Electricity

The Nature of Electricity 
Electricity is a little different from the other sources of energy that we talk about. Unlike coal, petroleum, or solar energy, electricity is a secondary (not primary) source of energy. That means we must use other (primary) sources of energy to make electricity. It also means we can’t classify electricity as a renewable or nonrenewable form of energy. The energy source we use to make electricity may be renewable or nonrenewable, but electricity is neither. 
 
Making Electricity 
Almost all electricity made in the United States is generated by large, central power plants. These plants typically use coal, nuclear fission, natural gas, or other energy sources to produce heat energy which superheats water into steam. The very high pressure of the steam (75-100 times normal atmospheric pressure) turns the blades of a turbine. (At a hydroelectric plant, the force of falling water turns the blades.) The blades are connected to a generator which houses a large magnet surrounded by a coiled copper wire. The blades spin the magnet rapidly, rotating the magnet inside the coil and producing an electric current. The steam, which is still very hot but back to normal pressure, now goes to a condenser where it is cooled into water by passing it through pipes circulating over a large body of water or cooling tower. The water then returns to the boiler to be used again. Power plants can capture some of the heat from the cooling stream. In old plants, the heat was simply wasted.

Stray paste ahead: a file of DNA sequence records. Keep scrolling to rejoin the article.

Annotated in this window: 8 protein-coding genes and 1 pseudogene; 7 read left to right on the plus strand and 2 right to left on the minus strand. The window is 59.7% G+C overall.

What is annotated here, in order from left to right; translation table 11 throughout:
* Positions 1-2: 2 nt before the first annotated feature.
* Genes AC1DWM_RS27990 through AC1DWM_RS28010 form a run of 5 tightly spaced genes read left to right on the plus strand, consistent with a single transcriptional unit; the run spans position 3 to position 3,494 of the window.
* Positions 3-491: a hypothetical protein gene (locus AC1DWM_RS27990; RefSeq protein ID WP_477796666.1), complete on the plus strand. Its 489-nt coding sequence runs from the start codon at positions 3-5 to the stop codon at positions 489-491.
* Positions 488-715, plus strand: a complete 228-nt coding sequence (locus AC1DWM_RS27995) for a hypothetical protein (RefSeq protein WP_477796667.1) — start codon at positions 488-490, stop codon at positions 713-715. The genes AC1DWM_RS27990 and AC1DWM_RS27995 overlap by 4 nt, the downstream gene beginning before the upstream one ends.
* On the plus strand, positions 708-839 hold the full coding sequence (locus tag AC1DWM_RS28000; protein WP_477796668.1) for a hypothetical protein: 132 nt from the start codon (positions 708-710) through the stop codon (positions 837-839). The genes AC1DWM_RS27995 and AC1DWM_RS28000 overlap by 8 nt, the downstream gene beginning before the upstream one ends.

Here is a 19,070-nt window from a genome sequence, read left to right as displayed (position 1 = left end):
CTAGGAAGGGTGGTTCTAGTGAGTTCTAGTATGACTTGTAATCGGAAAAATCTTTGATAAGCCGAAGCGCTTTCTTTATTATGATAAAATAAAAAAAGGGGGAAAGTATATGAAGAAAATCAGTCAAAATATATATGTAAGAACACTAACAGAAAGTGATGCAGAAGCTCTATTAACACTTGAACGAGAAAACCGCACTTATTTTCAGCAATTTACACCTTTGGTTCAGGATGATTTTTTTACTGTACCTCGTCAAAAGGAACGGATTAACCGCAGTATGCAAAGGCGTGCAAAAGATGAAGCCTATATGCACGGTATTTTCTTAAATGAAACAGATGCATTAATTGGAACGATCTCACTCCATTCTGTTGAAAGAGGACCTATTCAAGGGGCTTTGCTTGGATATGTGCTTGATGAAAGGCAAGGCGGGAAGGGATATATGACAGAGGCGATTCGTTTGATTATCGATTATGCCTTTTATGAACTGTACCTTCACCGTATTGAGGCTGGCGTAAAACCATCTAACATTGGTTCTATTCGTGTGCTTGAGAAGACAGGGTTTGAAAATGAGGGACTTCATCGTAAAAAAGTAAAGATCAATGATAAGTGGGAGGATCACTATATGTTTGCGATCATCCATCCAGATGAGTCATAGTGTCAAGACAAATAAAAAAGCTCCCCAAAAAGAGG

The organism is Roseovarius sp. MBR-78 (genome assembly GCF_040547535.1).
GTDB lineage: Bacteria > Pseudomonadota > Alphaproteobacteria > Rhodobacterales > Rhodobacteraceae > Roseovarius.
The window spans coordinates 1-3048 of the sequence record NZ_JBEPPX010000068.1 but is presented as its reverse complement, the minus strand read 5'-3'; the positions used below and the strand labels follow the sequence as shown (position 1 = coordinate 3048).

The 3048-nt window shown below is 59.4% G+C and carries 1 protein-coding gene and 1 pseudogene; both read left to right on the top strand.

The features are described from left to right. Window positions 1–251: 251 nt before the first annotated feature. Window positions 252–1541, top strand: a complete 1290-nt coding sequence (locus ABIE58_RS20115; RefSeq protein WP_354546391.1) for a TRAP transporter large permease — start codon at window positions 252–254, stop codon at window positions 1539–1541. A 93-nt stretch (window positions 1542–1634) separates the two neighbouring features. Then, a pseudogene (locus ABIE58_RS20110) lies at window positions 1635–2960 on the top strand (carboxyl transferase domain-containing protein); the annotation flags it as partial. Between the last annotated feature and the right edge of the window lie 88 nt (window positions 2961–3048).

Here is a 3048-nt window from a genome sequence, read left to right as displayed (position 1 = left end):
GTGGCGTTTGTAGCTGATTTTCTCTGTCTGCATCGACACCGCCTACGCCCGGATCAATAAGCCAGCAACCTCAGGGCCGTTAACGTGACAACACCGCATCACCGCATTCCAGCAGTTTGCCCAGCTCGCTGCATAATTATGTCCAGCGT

Moving Electricity from power Plants to Homes 
We are using more and more electricity every year. One reason electricity is used so much, it’s easy to move from one place to another. Electricity can be produced at a power plant and moved long distances before it is used. Let’s follow the path of electricity from power plant to a light bulb in your home. 

  • First, the electricity is generated at the power plant. Next, it goes by wire to a transformer that “steps up” the voltage. A transformer step up the voltage of electricity from the 2,300 to 22,000 volts produced by a generator to as much as 765,000 volts (345,000 volts is typical). Power companies step up the voltage because less electricity is lost along the lines when the voltage is high.